materials Abreu delivered were stolen, and that he never
instructed Plaintiffs' employees to steal anything, nor
did he have any control over the individuals participating in
the scheme. Lendian Aff. at 22, ¶¶ 12-15. The
employees who confessed their involvement in the theft ring
implicated Abreu during their confessions, not Lendian.
Hr'g Tr. 24:22-25:8; Gerding Dep. 71:15-72:8.
disagree with Plaintiffs' characterization of Metals
USA's business relationship with Abreu. It is undisputed
that Encarnacion was one of Lendian's business contacts
who, around the end of 2014, approached Lendian about serving
as a broker between Metals USA and a supplier who had scrap
metal to sell. Lendian Aff. at 22, ¶¶ 6-7; Fleites
Dep. 113:2-12. The supplier Encarnacion brokered for was
Abreu. Fleites Dep. 120:10-13; Metals Dep. 27:5-6; Rodriguez
Dep. 45:17-19. Pursuant to this agreement, Encarnacion worked
as Abreu's broker to deliver loads of ferrous scrap and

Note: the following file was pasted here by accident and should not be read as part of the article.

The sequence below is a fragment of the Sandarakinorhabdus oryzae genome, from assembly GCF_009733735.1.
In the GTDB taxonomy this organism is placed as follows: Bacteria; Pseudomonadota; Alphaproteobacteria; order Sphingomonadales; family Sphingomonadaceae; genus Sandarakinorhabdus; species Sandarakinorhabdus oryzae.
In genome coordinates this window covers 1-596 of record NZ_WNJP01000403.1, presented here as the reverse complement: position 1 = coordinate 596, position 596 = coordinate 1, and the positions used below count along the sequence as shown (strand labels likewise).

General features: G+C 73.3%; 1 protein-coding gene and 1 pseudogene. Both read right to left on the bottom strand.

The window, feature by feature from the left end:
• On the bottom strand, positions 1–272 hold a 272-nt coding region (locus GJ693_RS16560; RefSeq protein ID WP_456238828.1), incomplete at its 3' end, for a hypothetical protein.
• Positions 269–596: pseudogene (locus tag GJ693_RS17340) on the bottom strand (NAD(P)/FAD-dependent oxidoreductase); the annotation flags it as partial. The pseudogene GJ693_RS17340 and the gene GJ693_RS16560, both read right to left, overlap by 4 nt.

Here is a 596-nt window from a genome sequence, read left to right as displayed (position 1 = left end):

collect payments on behalf of Abreu's company. Fleites
Dep. 121:19-23; Metals Dep. 27:25-28:6; Rodriguez Dep.
46:6-15. Lendian states that, around June 2015, Abreu
approached him and told him that Encarnacion would no longer
be his broker or have authorization to collect payments on
Abreu's behalf. Lendian Aff. at 22, ¶¶ 10-11.
Thereafter, Abreu stopped using Encarnacion as a broker to
deliver loads of scrap to Metals USA. Fleites Dep. 121:3-5;
Metals Dep. 35:1-3; Rodriguez Dep. 51:3-22.
contend that Abreu was Metals USA's only customer who
delivered material that had been processed through a large
industrial shredder. Fleites Dep. 157:9-12, 161:16-19; Metals
Dep. 68:10-13. Defendants, however, dispute that the material
Abreu was selling to Metals USA was produced by a large
industrial shredder, explaining instead that the material
“could have been produced by a small shredder. . . .
Once metal has been processed through a shredder, it becomes
indistinguishable from other metal that has run through a
shredder. There is no way to determine the identity or size
of the shredder.” Lendian Aff. at 25, ¶ 34.
it is undisputed that Metals USA did not know the name of
Abreu's company, Metals USA employees understood that